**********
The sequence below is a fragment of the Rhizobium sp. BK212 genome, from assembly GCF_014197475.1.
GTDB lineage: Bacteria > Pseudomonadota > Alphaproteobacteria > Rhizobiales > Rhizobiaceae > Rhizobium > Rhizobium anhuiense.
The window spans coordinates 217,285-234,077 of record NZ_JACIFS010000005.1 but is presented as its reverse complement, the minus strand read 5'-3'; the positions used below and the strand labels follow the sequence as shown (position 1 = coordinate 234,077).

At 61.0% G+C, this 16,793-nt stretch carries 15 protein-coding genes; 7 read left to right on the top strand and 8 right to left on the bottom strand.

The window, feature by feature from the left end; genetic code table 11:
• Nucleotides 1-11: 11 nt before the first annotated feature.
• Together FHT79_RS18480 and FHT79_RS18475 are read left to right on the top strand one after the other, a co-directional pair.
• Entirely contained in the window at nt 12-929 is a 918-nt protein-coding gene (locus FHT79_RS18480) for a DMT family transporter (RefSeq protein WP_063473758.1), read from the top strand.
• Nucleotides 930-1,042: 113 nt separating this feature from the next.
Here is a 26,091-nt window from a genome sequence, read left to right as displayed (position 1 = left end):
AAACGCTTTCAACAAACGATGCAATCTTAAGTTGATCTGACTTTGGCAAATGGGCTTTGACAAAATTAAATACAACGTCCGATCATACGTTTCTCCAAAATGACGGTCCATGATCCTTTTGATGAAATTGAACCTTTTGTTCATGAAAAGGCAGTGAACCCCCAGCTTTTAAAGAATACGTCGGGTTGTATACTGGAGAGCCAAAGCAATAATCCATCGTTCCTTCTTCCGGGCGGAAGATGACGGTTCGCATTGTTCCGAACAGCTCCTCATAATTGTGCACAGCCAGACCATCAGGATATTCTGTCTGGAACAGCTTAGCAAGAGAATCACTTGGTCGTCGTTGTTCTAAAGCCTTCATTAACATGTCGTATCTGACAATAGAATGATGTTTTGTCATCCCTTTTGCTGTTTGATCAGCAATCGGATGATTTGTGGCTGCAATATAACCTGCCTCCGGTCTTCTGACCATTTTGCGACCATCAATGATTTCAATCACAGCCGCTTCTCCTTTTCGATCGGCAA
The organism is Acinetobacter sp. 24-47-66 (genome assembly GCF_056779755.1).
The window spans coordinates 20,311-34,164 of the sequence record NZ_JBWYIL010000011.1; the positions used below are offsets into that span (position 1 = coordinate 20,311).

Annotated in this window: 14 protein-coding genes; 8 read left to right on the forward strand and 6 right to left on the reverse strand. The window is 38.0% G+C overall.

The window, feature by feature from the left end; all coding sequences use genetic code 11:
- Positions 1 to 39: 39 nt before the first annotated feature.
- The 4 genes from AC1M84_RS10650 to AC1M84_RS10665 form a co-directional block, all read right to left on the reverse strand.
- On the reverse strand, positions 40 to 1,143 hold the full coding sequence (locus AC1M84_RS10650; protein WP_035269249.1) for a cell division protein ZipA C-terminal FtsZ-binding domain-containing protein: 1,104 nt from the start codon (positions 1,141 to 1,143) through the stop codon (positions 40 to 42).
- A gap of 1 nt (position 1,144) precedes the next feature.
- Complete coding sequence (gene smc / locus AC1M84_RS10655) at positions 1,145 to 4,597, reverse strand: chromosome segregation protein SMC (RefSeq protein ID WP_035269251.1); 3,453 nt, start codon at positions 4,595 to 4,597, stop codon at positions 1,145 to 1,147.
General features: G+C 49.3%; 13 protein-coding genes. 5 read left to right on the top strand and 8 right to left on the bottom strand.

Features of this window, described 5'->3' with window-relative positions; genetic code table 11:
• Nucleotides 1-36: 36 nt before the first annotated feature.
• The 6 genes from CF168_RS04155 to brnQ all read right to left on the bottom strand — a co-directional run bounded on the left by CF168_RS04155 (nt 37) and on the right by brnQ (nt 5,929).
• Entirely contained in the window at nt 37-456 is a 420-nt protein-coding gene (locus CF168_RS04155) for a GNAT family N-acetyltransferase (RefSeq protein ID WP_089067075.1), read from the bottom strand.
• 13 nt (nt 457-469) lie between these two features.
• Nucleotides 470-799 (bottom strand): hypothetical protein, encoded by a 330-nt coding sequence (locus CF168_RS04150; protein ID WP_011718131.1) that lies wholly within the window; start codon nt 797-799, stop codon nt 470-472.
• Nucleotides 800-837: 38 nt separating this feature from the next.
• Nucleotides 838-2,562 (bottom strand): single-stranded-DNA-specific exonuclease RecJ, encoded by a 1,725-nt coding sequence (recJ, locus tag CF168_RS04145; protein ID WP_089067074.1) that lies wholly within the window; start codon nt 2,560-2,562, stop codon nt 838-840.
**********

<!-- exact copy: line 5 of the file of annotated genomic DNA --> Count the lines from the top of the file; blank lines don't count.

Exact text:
The window, feature by feature from the left end; genetic code table 11: